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High Level of Disagreement Results in Doha Oil Meeting Failure

The failure to reach any agreement at the oil meeting in Doha demonstrates the level of disagreement between key participants, according to the report of the US JP Morgan bank.

"We believe for negotiations to have become so protracted so late in the process, illustrates the level of disagreement between key participants at the talks and - based upon the press reports in recent days - possibly some internal differences of opinion within the Saudi delegation," analysts said in the report.

Reports indicate that initial drafts of the agreement to freeze output failed to satisfy Saudi Arabia with regards to the commitments required of other producers, most notably Iran. However, these last minute negotiations are unusual and reminiscent in tone to the problems OPEC members faced in their discussions of 4Q14, when OPEC failed to agree on how to respond to falling prices, analysts added.

They also noted that the fact that so many oil ministers attended the meeting indicates that participants believed that all but the smallest details had been agreed.

Oil producers on Sunday failed to reach a deal to freeze oil output. The talks collapsed after Saudi Arabia surprised the group by reasserting a demand that Iran also agree to cap its oil production.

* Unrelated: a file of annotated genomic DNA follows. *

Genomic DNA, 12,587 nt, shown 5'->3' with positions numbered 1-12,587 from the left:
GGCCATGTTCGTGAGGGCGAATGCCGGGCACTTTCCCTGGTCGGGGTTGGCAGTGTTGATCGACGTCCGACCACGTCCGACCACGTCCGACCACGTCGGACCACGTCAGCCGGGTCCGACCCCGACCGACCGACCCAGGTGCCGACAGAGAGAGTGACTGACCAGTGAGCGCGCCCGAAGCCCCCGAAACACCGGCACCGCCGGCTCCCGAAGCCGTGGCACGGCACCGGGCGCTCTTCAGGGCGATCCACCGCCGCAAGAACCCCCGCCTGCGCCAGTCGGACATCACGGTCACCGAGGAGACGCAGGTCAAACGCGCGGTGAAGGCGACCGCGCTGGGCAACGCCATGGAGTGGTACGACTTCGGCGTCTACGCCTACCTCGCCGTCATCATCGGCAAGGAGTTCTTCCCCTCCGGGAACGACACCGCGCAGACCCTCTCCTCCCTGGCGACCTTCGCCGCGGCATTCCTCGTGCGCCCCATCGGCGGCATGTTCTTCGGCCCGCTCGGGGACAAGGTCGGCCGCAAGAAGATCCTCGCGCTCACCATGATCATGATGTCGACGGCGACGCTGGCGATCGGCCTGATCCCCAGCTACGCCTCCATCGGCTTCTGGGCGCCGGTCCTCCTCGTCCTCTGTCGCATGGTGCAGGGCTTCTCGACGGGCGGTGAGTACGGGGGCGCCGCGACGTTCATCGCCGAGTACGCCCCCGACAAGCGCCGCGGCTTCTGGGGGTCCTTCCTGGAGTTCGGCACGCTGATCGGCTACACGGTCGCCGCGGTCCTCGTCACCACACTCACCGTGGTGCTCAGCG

Iran was not represented at the meeting.

Meanwhile, earlier Iran's Oil Minister Bijan Zanganeh said that the country didn't contribute to the disbalance on the oil market, thus would not freeze its output.

JP Morgan's analysts noted that comments from some (OPEC) oil ministers could almost be interpreted as being the second scenario they highlighted in their weekly note - no agreement, but to keep the dialogue open.

"However, the disparity between participants' views leave us in no doubt that this is a materially weaker outcome than markets were anticipating," analysts said.

Source: Trend

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